Before heading to eastern Oregon for the solar eclipse, I updated my BMW F 800 GS rubber with a set of Avon TrekRiders. Motoring out of town on the freeway, I had a sense that something was missing. A hundred miles later I realized that the something was noise—tire noise. Even with earplugs firmly in place I can usually hear the whine of typical 50/50 on-off-pavement adventure tires rolling beneath me, but not the TrekRiders. I credit their stout chevron tread for the gift of quiet travel, and for the smooth ride I enjoyed on paved surfaces. That same pattern provides a wide swath of rubber on the edges for good sport performance, which I took joyful advantage of on several twisty roads along the way.
Our first day out was a pavement slog in temps of more than 100 degrees until a dinner stop. Later, in the dark and dust, and with full 38 psi street pressure in the Avons, I cautiously negotiated several miles of loose gravel to our remote camp. Able to see the road the next morning, I used more throttle and pushed the TrekRiders on the mushy surface without incident. Back on the highway we made haste northward to our date with eclipse totality. A gravel farm road near the Oregon border had the Avons scratching for traction on its skittery surface. Reducing pressure would have helped, but the sun was setting and camp was…up the road somewhere. Control improved greatly on the all-weather forest track that followed, with its hard-packed dirt and occasional loose sections. We climbed endless switchbacks without a slip or unintentional slide.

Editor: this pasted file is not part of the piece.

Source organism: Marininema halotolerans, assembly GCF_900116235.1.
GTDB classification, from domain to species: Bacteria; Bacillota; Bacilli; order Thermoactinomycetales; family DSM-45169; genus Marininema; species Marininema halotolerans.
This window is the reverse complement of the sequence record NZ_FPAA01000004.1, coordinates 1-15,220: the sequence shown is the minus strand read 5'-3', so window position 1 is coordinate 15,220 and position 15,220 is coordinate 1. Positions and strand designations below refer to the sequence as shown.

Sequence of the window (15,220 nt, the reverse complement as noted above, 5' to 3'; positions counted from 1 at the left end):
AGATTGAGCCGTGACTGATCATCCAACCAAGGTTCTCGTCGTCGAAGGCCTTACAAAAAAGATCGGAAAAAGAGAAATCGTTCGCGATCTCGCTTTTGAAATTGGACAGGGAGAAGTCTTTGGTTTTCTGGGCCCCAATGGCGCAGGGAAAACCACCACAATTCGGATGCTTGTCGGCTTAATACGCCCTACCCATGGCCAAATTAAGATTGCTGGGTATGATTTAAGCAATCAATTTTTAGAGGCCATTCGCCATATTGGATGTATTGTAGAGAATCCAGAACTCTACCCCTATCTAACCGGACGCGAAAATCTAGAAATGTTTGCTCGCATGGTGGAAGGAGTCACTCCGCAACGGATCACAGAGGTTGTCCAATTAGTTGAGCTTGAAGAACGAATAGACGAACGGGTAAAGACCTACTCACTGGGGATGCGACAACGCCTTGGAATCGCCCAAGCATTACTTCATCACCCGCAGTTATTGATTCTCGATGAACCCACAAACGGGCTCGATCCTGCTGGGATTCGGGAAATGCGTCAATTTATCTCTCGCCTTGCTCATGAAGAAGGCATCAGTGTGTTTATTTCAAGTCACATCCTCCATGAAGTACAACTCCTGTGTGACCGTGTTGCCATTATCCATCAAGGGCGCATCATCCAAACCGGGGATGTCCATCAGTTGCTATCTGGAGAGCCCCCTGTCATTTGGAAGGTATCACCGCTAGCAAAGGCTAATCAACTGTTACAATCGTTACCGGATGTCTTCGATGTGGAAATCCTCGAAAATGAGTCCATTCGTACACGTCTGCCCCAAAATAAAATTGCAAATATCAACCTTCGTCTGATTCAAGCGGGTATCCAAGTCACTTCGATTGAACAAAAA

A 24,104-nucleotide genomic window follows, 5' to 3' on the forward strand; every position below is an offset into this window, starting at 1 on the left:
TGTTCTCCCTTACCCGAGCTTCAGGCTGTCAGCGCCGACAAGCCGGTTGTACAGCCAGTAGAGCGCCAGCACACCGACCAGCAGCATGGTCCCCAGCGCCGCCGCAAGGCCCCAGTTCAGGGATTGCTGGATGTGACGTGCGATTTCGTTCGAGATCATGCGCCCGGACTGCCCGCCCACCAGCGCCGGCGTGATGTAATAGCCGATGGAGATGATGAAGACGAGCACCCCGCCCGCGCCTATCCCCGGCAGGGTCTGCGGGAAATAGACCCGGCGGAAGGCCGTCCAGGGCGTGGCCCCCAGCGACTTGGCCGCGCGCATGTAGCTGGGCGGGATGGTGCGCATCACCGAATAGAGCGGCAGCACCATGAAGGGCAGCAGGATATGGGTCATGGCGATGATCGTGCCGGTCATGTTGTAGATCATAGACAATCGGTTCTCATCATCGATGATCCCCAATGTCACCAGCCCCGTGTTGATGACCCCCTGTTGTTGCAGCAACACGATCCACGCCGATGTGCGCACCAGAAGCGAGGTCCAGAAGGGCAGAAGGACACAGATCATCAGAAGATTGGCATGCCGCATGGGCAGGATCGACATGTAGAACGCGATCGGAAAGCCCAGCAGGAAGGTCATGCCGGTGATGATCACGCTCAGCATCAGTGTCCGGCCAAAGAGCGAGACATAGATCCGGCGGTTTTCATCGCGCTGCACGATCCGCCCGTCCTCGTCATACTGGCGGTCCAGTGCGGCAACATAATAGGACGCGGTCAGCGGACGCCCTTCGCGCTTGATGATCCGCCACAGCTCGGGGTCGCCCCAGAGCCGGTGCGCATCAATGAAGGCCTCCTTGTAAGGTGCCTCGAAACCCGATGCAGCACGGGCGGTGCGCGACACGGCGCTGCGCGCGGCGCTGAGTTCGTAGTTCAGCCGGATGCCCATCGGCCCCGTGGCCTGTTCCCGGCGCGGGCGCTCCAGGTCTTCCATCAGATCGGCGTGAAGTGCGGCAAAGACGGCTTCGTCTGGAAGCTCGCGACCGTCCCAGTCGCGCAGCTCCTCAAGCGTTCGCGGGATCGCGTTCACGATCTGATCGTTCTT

My GS uses a 90/90-21 54T TrekRider up front, with a 150/70-R17 69T at the rear. Those tires carry 467 and 716 pounds, respectively, more than enough for me and my 70 pounds of gear for the tour test. To build a TrekRider, Avon lays a blended synthetic rubber high in carbon black over three nylon tread plies front and rear, supported by three nylon sidewall plies for a rear tire, two for a front. The carcasses are stiff but compliant and easily handled airing down to 30 psi for the final assault to our 8,000-foot viewpoint. On this intense five-mile stretch taken mostly in first gear, we maneuvered through—and occasionally bashed into—the sharp, stationary rocks that litter the road. The Avons took their licks, but held up to the abuse, and a quick 1,200 miles of highway home. The fast pavement work wore down the rear tread, as it is has done to most of the capable adventure tires I’ve sampled.
Overall, I was impressed with the TrekRiders’ all-surface dry traction (no rain or mud thereabouts), lack of noise, and all-around good manners—just what you want in a 50/50 tire. TrekRiders are made in England; MSRP for the front tire is $158, the rear is $210.
For more information, see your dealer or visit avonmoto.com.